Steyn on the correct argument against nationalized health
Ben W. writes:
Steyn might be a buffoon but he does state the problem about health care in concise terms. It cannot be from the conservative standpoint a utilitarian argument.LA replies:
Of course. For once Steyn says something both true and important.
Lydia McGrew writes:
That’s an interesting question that you raise when you comment on Mark Steyn’s column. Is it unprincipled in conservatives to oppose socialized medicine on the grounds that it is an economic disaster? Well, okay, I admit to putting the question in stronger terms than “we can’t afford it.” But I think there may be something rather profound lurking here. Think of socialism or Communism generally. Is it possible to separate the fact that Communism and socialism are economically crazy and have bad results from the fact that they give the state too much power? I don’t think so. The consequential aspect and the ideological aspect are bound up together intimately. I could interpret Bob Dole’s remark in something like this way: “A guaranteed chicken in every pot sounds nice, but it isn’t the kind of thing the government can do in the nature of the case, because there is no such thing as a free lunch.” Probably Dole didn’t mean anything quite that subtle, but maybe something vaguely like it was in the back of his mind. Socialized medicine is like socialized anything else: it’s a grand scheme to guarantee a certain good for everyone, and ideologues believe they can make such things possible by waving a magic wand. Such schemes ignore human nature and basic economic law (which is a matter of human nature), and therefore their grand schemes never pan out as they promise. This is very much worth pointing out, in my opinion, because it arises from the essence of their program—trying to get something for nothing by means of government-managed redistribution—rather than being a mere accident that might be fixed with better design of the socialized scheme.Jonathan W. writes:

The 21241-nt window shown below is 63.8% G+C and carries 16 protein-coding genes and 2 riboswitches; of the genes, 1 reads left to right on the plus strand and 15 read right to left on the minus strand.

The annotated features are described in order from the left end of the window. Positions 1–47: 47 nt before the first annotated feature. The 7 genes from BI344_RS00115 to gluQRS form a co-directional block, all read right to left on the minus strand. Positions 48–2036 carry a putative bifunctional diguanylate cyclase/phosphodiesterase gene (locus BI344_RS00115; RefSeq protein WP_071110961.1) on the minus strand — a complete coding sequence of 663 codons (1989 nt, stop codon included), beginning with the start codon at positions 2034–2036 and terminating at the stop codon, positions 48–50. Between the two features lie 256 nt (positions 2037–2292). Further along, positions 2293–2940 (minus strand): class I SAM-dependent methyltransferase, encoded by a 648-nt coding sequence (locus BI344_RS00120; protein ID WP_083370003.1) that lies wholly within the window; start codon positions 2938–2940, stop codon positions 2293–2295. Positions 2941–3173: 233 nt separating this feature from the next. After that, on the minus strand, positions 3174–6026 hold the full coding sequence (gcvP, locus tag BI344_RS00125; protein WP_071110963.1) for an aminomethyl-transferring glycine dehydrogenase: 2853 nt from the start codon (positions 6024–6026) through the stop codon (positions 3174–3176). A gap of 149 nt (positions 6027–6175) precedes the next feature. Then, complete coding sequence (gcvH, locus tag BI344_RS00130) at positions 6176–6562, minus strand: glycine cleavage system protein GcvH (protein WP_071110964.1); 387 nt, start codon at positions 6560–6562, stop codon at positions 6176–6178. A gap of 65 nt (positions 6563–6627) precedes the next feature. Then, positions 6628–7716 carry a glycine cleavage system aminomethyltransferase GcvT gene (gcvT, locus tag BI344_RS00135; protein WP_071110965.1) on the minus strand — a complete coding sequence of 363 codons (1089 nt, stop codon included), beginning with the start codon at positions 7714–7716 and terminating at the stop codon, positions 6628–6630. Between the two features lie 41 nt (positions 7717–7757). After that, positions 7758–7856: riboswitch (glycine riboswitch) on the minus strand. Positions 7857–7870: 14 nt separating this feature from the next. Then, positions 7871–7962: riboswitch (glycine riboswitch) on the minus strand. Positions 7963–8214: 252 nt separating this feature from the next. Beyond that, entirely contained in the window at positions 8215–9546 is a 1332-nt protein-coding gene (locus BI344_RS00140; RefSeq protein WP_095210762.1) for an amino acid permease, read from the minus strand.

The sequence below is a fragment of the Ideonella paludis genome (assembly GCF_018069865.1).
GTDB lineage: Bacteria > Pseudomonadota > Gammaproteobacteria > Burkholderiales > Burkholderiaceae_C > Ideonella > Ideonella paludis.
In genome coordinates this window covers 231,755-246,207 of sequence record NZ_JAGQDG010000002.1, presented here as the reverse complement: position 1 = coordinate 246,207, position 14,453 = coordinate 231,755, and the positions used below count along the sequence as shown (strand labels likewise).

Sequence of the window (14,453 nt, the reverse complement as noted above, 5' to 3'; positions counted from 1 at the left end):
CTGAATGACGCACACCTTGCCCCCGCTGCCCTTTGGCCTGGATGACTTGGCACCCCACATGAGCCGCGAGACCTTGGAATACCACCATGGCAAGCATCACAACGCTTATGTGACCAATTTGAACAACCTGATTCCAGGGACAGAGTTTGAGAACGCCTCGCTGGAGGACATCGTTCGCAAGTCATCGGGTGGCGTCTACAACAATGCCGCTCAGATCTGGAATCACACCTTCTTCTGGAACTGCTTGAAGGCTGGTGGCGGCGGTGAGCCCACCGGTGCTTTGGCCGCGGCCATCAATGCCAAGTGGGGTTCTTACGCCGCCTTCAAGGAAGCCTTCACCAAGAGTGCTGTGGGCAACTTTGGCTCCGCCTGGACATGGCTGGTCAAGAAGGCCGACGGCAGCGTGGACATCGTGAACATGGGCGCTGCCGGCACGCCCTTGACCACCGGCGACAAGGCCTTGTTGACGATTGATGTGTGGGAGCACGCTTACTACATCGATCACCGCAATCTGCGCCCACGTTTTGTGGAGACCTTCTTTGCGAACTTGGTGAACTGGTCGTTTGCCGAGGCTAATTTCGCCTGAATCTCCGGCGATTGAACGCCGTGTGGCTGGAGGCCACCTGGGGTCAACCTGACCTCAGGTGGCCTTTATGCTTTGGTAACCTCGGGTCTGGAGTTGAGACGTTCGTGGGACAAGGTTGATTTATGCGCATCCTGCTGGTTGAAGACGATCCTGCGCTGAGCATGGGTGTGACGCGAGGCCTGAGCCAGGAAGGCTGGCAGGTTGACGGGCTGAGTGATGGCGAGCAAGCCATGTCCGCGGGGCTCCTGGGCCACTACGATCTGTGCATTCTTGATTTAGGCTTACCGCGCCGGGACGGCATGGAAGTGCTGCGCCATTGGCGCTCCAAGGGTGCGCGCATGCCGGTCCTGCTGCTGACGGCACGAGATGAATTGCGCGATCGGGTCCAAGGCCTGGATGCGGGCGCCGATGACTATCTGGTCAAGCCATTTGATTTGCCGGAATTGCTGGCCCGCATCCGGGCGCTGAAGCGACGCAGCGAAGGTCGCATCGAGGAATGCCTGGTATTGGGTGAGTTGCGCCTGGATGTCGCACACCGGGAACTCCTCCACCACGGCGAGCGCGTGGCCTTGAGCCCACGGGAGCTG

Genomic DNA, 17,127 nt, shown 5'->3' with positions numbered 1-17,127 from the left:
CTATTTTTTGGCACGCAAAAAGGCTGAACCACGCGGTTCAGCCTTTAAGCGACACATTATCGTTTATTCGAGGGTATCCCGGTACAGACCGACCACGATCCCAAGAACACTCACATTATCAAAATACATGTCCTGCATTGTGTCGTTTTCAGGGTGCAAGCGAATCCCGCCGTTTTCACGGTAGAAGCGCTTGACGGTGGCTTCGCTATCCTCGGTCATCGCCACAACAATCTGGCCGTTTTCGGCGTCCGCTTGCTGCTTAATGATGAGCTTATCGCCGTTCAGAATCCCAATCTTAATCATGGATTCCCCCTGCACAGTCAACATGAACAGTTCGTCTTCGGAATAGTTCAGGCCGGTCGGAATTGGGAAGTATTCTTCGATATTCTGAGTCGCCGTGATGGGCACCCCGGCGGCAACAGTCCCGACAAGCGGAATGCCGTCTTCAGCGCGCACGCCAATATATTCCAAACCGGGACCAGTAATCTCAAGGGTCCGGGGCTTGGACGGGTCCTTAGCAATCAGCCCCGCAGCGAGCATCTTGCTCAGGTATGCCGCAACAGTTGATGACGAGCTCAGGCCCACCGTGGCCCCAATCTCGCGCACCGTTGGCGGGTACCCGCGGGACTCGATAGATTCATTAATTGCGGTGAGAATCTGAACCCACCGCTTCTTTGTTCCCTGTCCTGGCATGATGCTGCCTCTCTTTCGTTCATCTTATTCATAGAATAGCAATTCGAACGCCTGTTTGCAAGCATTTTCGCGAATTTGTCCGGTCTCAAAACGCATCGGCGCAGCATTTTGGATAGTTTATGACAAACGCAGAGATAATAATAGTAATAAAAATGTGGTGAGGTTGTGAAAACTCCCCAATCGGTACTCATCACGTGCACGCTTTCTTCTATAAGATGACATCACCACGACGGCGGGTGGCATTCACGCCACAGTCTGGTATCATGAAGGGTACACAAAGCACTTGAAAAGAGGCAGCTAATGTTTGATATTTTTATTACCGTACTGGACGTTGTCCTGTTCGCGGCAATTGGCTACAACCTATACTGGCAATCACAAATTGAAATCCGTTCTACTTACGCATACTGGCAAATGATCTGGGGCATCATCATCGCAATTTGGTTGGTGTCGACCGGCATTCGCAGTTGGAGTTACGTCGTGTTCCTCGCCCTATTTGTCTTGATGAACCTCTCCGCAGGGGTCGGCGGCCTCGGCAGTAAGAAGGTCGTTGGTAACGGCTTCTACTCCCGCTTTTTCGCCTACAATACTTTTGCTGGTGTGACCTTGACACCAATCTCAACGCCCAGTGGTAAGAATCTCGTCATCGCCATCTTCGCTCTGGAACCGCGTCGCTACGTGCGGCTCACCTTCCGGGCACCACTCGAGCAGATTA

This debate is similar to one that occurs frequently within anti-gun control circles. Some Second Amendment supporters refuse to debate the merits and policy of gun control. They claim that by doing so, they are tacitly conceding that if gun control was effective social policy, then it would be proper for the government to pass even more stringent gun laws. This would have the effect of delegating an important Constitutional right to the whims of crime statisticians and other so called “experts.”James N. writes:
People who object to nationalized health care because it “doesn’t work” are missing the point.LA replies:
While I agree with all of Jonathan’s points, I think James gets closer to the heart of the issue. National health in its essence is not about instituting certain practical plans of paying for people’s healthcare that are not really practical; and it’s not about taking away people’s Constitutional rights. It’s about the elemental will to submit more and more of human life under inhuman bureaucratic control in order to assure the equality of all humans.Jack S. writes:
Well said by James N., I couldn’t have expressed it any better. This guy is damned brilliant. You have a lot of very bright people reading and commenting on your blog.Ben W. writes:
I’m curious why Ken Hechtman hasn’t posted anything at VFR defending Canada’s health care system. Especially given Ilana Mercer’s article that you posted. Surely universal health care is a major aspect of liberalism.
Posted by Lawrence Auster at August 01, 2009 12:25 PM | Send